Governor Lael Brainard is perhaps the most likely person to replace Powell. She’s a Democrat, Obama-era appointee with a lot of experience. She is already on the Board and stands a good chance of getting the requisite votes for confirmation as Chair in a Republican-controlled Senate. She could also serve as Chair for a long time. She is only fifty-eight years old and, since she was initially appointed to fill the balance of a term, could be reappointed for another fourteen years when her current term as Governor expires in 2026. (Alan Greenspan held the job for 18 years and five months, retiring just shy of his 80th birthday.)

The Biden administration might have other plans, though. Brainard’s name has been floated for Treasury Secretary. Her resignation from the Board in a move to Treasury would free up a spot for Biden to appoint a potential Powell replacement. But the nomination would need to be sufficiently moderate to make it past the Senate.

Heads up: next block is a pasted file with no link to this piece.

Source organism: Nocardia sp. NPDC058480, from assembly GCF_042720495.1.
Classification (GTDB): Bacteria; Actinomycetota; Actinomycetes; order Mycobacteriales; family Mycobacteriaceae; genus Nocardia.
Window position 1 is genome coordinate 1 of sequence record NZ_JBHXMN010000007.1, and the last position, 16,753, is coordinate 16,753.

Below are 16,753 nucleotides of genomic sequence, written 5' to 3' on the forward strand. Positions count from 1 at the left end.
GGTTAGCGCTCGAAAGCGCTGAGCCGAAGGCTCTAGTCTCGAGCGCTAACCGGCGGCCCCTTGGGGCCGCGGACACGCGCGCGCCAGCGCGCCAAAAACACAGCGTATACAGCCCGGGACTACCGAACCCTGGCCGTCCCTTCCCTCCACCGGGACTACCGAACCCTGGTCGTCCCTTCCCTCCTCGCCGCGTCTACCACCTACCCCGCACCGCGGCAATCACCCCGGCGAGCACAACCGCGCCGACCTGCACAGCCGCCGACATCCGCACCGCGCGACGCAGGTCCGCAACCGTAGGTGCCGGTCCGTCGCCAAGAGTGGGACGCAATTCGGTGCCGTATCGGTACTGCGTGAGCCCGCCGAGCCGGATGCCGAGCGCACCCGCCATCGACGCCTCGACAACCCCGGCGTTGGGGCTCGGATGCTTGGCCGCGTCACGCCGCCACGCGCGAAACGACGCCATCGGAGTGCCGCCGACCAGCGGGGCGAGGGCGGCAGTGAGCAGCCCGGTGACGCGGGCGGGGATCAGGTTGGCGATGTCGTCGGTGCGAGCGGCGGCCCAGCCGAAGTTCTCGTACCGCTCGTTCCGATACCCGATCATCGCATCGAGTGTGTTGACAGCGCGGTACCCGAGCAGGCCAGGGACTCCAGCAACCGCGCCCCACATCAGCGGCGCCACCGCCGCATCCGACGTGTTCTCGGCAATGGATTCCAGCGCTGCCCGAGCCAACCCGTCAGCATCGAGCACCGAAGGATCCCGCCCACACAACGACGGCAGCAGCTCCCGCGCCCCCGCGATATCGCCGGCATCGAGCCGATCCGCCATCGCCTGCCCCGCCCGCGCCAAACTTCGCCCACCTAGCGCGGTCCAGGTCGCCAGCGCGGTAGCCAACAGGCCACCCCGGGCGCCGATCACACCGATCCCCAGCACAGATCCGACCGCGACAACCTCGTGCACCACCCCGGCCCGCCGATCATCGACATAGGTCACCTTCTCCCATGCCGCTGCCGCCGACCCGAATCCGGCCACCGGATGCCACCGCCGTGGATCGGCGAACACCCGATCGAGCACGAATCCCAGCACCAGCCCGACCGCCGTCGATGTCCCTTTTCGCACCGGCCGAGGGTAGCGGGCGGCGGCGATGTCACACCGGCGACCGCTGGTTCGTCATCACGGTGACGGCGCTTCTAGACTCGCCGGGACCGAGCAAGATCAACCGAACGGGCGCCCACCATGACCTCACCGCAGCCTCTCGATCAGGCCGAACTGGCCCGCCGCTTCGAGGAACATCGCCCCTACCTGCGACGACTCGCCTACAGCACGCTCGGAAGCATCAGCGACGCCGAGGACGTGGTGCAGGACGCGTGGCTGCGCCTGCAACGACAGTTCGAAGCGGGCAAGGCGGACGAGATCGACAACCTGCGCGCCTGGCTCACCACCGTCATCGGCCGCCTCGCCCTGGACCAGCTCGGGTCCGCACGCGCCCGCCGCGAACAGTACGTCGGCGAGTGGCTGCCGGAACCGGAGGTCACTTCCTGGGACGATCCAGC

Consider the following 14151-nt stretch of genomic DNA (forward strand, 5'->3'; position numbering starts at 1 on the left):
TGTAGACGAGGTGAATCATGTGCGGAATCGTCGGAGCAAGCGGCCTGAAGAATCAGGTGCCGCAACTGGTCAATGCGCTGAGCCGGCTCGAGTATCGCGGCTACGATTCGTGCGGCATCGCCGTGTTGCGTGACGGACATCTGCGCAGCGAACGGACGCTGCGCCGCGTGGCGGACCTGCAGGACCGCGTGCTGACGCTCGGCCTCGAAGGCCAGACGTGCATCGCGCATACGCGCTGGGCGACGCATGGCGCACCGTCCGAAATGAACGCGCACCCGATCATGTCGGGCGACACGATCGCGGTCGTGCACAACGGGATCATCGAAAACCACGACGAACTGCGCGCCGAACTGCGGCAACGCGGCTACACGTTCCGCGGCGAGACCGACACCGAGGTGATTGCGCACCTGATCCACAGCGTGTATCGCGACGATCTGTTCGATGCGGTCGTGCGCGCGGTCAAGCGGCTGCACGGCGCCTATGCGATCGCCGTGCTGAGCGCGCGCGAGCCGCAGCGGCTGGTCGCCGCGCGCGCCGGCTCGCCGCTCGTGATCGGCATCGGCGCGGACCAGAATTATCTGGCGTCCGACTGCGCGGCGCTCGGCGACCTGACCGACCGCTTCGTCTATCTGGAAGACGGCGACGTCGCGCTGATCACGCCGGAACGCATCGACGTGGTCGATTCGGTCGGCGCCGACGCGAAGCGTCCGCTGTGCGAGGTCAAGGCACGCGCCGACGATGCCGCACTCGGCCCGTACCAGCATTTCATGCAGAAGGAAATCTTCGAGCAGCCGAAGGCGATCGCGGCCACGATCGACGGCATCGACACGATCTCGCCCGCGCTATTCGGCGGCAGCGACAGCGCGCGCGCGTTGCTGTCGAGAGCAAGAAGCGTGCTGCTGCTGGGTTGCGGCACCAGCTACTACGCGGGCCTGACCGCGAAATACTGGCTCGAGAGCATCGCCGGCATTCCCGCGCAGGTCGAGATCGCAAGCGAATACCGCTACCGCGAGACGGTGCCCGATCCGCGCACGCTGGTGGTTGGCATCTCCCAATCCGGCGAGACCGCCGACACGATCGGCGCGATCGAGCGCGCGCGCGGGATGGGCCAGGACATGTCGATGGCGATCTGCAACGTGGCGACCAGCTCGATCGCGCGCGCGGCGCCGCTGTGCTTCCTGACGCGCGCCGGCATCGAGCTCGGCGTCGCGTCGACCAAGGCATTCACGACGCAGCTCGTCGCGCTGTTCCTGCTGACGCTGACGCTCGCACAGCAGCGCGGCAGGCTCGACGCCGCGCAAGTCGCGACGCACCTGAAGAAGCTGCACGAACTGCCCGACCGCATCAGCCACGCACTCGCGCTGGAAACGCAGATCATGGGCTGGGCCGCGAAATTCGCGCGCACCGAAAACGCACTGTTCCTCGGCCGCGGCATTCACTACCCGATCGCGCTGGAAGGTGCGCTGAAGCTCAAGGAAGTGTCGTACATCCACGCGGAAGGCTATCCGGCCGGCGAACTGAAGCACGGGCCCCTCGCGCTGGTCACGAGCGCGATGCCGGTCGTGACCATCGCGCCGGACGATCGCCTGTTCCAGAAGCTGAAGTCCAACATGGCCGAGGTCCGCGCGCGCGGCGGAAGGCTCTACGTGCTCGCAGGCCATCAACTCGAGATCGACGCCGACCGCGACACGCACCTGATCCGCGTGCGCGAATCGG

The prospects for replacing Powell beyond that are pretty bleak. If Shelton and Waller are confirmed, President Trump will have appointed five of the seven members on the Board. Governor Miki Bowman’s term will not expire until 2034. Vice Chair for Supervision Randy Quarles can stick around as Governor until 2032. Waller and Shelton are set to fill the balance of terms ending in 2030 and 2024, respectively.